Google Supports Open Source Technology Improvement Fund

Posted by Kaylin Trychon, Google Open Source Security Team  We recently pledged to provide $100 million to support third-party foundations that manage open source security priorities and help fix vulnerabilities. As part of this commitment, we are excited to announce our support of the Open Source Technology Improvement Fund (OSTIF) to improve security of eight […]

 

We recently pledged to provide $100 million to support third-party foundations that manage open source security priorities and help fix vulnerabilities. As part of this commitment, we are excited to announce our support of the Open Source Technology Improvement Fund (OSTIF) to improve security of eight open-source projects.

Google’s support will allow OSTIF to launch the Managed Audit Program (MAP), which will expand in-depth security reviews to critical projects vital to the open source ecosystem. The eight libraries, frameworks and apps that were selected for this round are those that would benefit the most from security improvements and make the largest impact on the open-source ecosystem that relies on them. The projects include:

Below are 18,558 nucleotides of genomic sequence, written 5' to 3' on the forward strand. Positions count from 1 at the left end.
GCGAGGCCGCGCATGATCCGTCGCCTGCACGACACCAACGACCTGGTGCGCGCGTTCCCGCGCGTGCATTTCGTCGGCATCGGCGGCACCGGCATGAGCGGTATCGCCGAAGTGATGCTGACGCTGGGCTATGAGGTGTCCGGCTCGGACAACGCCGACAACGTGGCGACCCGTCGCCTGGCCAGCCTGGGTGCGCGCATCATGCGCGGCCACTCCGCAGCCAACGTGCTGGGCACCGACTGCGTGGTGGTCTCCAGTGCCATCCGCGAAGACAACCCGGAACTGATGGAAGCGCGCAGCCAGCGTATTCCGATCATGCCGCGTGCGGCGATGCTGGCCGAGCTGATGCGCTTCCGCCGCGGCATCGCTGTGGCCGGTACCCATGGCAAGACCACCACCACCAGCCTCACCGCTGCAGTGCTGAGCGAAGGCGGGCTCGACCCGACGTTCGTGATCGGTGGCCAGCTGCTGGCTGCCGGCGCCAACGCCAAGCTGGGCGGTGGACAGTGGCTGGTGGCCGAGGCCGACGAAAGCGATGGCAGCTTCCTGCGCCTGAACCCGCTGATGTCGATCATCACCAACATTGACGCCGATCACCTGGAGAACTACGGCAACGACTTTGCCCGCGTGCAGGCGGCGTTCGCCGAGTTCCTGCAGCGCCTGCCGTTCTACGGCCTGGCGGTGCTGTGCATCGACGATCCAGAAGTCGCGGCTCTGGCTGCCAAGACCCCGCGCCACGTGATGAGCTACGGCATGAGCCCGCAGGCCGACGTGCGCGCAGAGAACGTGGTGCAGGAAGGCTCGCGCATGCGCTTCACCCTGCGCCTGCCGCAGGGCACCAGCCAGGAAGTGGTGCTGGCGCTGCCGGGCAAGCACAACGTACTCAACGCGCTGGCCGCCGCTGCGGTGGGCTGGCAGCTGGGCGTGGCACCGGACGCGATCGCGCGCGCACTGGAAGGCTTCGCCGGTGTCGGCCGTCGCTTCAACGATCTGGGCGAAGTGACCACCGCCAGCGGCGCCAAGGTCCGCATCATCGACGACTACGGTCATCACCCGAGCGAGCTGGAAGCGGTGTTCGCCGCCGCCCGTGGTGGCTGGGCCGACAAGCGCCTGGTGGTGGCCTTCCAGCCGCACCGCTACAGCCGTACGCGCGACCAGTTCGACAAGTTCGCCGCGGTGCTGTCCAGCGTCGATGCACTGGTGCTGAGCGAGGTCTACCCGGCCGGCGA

• Git – de facto version control software used in modern DevOps.
  • Lodash – a modern JavaScript utility library with over 200 functions to facilitate web development, can be found in most environments that support JavaScript, which is most of the world wide web.
  • Laravel – a php web application framework that is used by many modern, full-stack web applications, including integrations with Google Cloud.
  • Slf4j – a logging facade for various Java logging frameworks.
  • Jackson-core & Jackson-databind – a JSON for Java, Streaming API, and extra shared components and the base for Jackson data-bind package.
  • Httpcomponents-core & Httpcomponents-client – these projects are responsible for creating and maintaining a toolset of low-level Java components focused on HTTP and associated protocols. 
We are excited to help OSTIF build a safer open source environment for everyone. If you are interested in getting involved or learning more please visit the OSTIF blog.


Source: Google Online Security